Consider a store that sells shoes. They might break the shoes up into three categories: sneakers, formal, and sandals. From there, they have subcategories. And then the products.
This is a clean site architecture because it’s predictable, balanced, and easy to follow.
An added benefit to this doubles as another one of our best ecommerce SEO practices: keeping your page URLs tight and clean.
As you build your architecture and name your pages from category down to product, only include a few descriptive terms (and leave out unimportant words like “the, a, of” and other types of words that aren’t included in keywords. Search engines crawl URLs too, so make them count.
4. Have a mobile-friendly site.
This should be integral to any SEO strategy for an ecommerce website. Why? Because people love shopping on their phone. According to mobile commerce statistics, m-commerce, or mobile commerce, is projected to be nearly 70 percent of all ecommerce sales. And this year, m-commerce is going to generate $3.56 trillion in sales.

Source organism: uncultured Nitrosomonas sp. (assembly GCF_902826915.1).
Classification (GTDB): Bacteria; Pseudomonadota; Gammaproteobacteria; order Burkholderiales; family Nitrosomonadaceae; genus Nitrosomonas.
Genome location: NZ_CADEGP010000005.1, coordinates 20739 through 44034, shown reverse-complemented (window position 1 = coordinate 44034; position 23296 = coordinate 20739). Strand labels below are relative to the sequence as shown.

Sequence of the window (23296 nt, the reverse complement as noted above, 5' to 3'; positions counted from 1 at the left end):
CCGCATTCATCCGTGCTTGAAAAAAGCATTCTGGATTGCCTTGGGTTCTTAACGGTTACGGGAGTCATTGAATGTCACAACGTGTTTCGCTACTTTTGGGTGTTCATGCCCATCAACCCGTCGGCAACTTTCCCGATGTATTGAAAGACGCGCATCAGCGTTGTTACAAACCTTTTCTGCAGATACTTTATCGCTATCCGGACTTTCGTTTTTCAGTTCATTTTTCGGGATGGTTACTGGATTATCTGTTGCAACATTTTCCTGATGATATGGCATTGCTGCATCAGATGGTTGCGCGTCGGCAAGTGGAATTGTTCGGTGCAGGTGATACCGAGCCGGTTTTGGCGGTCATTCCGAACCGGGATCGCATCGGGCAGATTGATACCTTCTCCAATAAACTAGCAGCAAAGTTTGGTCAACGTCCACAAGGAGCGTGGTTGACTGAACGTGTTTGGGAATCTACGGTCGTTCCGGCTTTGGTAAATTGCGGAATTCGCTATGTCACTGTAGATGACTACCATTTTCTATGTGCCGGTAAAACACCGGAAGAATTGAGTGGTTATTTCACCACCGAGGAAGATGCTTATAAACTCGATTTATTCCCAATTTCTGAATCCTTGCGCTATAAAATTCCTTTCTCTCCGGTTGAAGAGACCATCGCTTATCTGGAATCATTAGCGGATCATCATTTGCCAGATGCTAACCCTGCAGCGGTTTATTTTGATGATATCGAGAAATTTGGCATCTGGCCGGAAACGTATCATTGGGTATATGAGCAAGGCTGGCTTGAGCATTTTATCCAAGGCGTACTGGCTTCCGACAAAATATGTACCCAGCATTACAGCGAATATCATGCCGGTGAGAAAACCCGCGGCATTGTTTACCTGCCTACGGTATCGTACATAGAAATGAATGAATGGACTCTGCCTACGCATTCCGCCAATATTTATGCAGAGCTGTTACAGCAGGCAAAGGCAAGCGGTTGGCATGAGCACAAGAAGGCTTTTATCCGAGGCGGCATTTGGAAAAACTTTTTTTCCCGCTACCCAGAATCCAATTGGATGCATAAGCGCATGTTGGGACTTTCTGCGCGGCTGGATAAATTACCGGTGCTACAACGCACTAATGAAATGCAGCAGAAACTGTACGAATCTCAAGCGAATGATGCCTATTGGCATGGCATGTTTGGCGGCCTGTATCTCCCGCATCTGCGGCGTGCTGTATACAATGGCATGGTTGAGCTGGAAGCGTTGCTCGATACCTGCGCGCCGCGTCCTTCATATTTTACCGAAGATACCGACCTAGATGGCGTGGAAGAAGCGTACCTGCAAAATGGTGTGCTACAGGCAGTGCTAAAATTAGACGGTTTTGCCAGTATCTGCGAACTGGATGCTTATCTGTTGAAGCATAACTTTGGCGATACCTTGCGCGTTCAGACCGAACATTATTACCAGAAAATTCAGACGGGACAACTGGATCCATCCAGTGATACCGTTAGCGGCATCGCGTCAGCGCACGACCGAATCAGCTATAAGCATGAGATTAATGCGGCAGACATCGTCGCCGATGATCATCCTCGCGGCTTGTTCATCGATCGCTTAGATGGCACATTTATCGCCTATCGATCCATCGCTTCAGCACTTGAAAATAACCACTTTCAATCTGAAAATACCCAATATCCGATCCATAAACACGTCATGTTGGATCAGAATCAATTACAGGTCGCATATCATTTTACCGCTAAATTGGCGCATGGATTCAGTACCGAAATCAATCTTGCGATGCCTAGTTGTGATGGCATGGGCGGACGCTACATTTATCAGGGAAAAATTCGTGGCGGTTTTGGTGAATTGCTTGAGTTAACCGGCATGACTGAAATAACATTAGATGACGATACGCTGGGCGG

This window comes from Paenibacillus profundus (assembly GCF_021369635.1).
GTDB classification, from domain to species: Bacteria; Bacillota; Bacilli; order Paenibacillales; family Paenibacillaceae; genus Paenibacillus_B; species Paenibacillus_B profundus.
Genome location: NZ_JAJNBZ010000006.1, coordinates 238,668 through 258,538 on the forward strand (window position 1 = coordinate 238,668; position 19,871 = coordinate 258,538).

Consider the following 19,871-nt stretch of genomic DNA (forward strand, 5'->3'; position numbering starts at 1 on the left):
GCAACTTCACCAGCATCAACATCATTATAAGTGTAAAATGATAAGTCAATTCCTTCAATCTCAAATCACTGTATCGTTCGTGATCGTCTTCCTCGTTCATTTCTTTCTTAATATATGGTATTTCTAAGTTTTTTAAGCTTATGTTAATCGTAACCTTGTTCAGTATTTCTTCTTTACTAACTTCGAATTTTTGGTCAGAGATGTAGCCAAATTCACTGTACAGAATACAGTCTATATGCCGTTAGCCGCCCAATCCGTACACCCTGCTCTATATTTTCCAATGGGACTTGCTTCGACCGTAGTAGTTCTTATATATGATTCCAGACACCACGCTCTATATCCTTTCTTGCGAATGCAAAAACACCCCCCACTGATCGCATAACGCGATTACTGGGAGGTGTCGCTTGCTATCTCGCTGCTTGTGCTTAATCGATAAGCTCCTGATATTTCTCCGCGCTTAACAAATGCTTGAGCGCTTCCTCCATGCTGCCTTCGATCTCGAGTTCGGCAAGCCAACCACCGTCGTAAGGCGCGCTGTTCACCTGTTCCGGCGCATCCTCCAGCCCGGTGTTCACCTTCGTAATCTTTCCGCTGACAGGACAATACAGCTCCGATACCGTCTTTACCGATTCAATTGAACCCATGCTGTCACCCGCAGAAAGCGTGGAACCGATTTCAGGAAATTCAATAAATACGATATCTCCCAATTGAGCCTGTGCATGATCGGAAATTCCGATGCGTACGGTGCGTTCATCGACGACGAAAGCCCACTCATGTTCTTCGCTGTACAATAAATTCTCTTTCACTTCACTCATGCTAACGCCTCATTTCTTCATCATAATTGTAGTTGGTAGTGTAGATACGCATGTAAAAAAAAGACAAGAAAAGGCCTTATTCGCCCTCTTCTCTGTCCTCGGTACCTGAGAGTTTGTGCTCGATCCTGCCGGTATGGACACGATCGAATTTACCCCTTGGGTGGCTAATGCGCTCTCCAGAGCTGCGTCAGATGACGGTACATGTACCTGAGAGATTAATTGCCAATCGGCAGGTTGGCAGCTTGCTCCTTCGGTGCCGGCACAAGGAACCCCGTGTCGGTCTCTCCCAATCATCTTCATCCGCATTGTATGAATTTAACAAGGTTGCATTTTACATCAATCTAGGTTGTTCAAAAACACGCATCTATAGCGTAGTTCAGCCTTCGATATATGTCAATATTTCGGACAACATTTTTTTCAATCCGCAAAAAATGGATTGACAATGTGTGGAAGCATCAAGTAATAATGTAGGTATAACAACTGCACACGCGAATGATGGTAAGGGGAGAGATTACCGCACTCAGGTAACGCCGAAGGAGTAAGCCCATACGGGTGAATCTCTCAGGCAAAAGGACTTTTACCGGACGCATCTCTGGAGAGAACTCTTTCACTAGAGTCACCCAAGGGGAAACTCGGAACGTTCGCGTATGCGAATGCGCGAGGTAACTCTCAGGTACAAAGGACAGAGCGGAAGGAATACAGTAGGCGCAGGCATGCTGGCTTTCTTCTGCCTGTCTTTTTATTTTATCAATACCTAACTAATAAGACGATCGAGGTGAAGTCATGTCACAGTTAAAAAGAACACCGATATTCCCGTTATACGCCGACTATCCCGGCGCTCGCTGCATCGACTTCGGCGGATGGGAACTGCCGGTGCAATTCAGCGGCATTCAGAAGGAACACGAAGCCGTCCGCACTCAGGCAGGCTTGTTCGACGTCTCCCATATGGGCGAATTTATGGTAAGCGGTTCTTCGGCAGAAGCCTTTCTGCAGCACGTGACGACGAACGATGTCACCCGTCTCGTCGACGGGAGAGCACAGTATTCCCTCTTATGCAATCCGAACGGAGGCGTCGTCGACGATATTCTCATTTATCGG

This ecommerce SEO tip is specifically aimed at improving your shoppers’ experience on your website.
It’s a good idea to carefully scroll through every one of your web pages on your own phone (and a tablet, if you have access to one) to make sure that your site is fully responsive. This means that it automatically adjusts to the user’s device so that the experience can stay smooth and seamless no matter what tool they’re using to shop in your store.
This shouldn’t be a major nuisance, as most Shopify themes are optimized for mobile. But just to double-check, run your URL through Google’s mobile-friendly test tool. Since it comes straight from the horse’s mouth, you’ll know what Google might be penalizing you for when it comes to your online store SEO.
To up your game, sign your website up for Google Search Console, where you’ll be able to get comprehensive insights about your store’s SEO performance and learn how to keep climbing to the first page.